One of the main drivers for doing our Baltic rally was to sail into Russia and in particular to St Petersburg.
Our arrival and entrance into Russia did not disappoint. Multiple uniformed officials with oversized peaked caps, sniffer dogs, and copious paperwork and stamping. The Jetsons style hydrofoils ploughing back and forth at breakneck speed between St Petersburg and the Peterhof summer palace. And the warships, submarine and other naval vessels that put on a parade, and accompanied us into Kronstadt. Quite superb.
Immediately before entering our marina, there is a large suspension bridge, with a 22m clearance – and disappeared and oddly placed buoys. We made it through, but 6 other boats on the rally managed to ground themselves at this point. Doh!
We took advantage of the incredibly cheap (about 60 pence) number 7 trolley bus outside the marina gates that ran into town and down the main shopping street – Nevsky Prospect – the equivalent of Oxford Street in London.
In fact, there was a lot about St Petersburg that reminded us of London. The large square with column in the centre in front of the Winter Palace/Hermitage, had the feel of Trafalgar Square. The bridges across the river, including one built by Mr Eiffel, had a similar rhythm to those across the Thames. Many of the buildings built over the last 300 odd years, have brother and sister buildings in all the major capitals across Europe. So there was an odd sense of familiarity about the place.
And then there was the Russian twist to it. The onion domes, the gold plating. The over the top interiors of the Hermitage and the summer palace – all copies or pastiches – a sort of nouveau rich meets mid 70s Elton John style of decoration. You really had to be into Baroque to enjoy it. War damage meant that most of the summer palace was a complete reconstruction – and parts of it felt almost as flimsy as a stage set. Perhaps that’s why there were fearsome women guarding the roped off areas in every room – keeping you out or ushering you through – just in case you accidentally knocked a wall over!
Oh the crowds! Not as bad as Tallin in the city itself, but in the main tourist destinations like the Hermitage and the summer palace, it was unbearable. Even the guides complained about the number of Chinese now overwhelming the place. Apparently it’s due to the Chinese that photos are now allowed to be taken in the royal palaces. So that’s something to thank them for, I suppose.
Away from the guided tour to the Hermitage – the best bits being the Rembrandt collection and the modern art gallery housed in a separate building (with fab air conditioning) – we got more of a sense for the real St Petersburg and its people on two tours we booked via AirBnB Experiences.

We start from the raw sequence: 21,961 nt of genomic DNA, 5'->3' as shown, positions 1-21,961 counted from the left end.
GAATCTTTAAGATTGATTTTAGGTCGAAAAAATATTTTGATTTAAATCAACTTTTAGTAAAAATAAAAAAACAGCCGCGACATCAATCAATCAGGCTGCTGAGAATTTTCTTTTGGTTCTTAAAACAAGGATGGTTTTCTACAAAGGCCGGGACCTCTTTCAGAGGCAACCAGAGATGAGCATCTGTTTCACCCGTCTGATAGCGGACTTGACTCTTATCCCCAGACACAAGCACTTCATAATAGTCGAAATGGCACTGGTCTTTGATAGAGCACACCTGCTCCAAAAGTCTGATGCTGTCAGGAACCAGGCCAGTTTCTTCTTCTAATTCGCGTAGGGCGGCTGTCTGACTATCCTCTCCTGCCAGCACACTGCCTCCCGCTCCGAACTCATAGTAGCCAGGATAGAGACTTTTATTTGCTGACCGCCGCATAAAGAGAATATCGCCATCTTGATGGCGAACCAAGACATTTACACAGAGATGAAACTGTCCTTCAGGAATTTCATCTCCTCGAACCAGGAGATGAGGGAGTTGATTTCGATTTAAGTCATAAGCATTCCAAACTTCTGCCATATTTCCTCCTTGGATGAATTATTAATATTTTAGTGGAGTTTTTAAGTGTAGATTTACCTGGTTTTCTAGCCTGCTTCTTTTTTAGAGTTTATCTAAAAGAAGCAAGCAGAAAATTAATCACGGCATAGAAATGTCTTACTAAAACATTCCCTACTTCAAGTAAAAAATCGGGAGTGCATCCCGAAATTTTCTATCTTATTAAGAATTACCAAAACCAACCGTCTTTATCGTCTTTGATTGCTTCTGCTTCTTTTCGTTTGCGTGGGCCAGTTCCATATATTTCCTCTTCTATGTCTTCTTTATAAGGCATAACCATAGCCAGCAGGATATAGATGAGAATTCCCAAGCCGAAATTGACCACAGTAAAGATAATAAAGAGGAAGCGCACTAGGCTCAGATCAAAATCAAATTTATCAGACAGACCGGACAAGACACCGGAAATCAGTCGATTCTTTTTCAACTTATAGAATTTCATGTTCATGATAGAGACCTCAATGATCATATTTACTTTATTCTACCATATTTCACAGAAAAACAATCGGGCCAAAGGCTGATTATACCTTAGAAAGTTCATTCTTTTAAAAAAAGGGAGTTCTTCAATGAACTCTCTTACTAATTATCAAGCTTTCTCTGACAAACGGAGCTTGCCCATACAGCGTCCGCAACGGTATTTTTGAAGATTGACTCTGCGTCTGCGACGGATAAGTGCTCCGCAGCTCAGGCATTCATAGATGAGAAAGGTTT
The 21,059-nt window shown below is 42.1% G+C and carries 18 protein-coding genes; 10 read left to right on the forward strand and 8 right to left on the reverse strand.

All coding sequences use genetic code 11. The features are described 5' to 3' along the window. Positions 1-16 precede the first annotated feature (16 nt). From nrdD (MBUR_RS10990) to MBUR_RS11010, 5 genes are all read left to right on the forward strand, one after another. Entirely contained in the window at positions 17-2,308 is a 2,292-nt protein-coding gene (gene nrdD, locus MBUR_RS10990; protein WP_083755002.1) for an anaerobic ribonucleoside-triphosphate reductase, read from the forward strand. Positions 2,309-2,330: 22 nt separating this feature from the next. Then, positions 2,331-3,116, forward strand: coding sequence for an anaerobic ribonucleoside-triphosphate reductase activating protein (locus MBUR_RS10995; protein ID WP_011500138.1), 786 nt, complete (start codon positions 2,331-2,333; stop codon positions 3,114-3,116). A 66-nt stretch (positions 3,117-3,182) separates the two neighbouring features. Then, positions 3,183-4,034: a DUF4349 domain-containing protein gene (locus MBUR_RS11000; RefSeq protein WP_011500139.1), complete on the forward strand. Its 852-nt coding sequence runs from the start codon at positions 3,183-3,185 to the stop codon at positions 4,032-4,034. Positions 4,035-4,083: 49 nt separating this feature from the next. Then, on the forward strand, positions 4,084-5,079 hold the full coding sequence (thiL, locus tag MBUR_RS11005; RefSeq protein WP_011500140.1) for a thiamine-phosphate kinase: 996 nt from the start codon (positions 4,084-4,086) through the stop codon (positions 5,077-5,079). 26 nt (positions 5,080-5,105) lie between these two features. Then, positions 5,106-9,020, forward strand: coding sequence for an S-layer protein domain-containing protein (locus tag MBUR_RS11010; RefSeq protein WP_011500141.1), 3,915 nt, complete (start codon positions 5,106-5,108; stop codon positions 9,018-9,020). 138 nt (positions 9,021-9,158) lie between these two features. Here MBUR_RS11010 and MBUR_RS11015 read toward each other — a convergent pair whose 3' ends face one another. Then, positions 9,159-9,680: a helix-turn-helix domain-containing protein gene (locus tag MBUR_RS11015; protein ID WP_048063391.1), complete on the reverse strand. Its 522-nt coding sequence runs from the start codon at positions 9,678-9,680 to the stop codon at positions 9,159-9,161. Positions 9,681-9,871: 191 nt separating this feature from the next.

Our first was an introduction to the best of the metro (subway/tube) stations. This might sound strange, but the stations are a great reflection of the art and political situation at the time each station or line was built. There is some fabulous art, sculptures and mosaics, not to mention chandeliers and columns, underground. Check out the oldest line, the red one – obvs – if you want a quick introduction.
Our guide was Irina, a qualified tour guide, who fed up of the impersonal nature of taking cruise tours round, opted to introduce this tour herself. We certainly learnt a lot about St Petersburg, the metro, and the habits of the locals. We ended our tour with a visit to one of a few donut houses left over from the Soviet era.
Our second was about a 9 km bike tour around the centre We wish we’d done this when we first arrived, instead of on our last day – as we were introduced to areas and places we would never have found on our own and would have liked to return to spend more time. It was slightly hair-raising at times, as there is only one cycle lane in the whole of St Petersburg, the rest is pavements and traffic dodging!
The bohemian courtyard, with a maze of coffee shops, clothing, jewellery, food outlets – all owned and run by young people – who for a peppercorn rent could run their own business in old buildings that the state no longer had a use for. Achingly hip, and lovely and warm too – I could have spent my days there too with my mac and my tea!
The other was an area deep in a warren of back yards and courtyards, where the locals had decided to create their own gaudi-esque mosaic sculptures and murals. Intriguing. Although it was at this point, when I asked why there was so little natural entrepreneurship – Scandinavia is awash with small boutiques and artisanal crafters from bread, to beer etc, in direct and close comparison. They are clearly influenced by western social media, with their faux (or possibly not so!) gangster chic – big blacked out top of the range cars, moll and thug outfits. But the blossoming of creativity and entrepreneurship hasn’t quite yet made it. Our guide said he would explain later, as 2 guys looking like security guards started to take a little bit too much interest in what we were doing.
So it was that our guide pointed out how in the soviet era everything had become homogenised and industrialised. No longer a baker on the corner, but a large factory churning out all the bread. Those skills and way of being were lost. Hence why the donut places we had visited earlier in the day were so significant. A little bit of entrepreneurship and craft that had survived, a sweet reminder of what had been and could be again perhaps?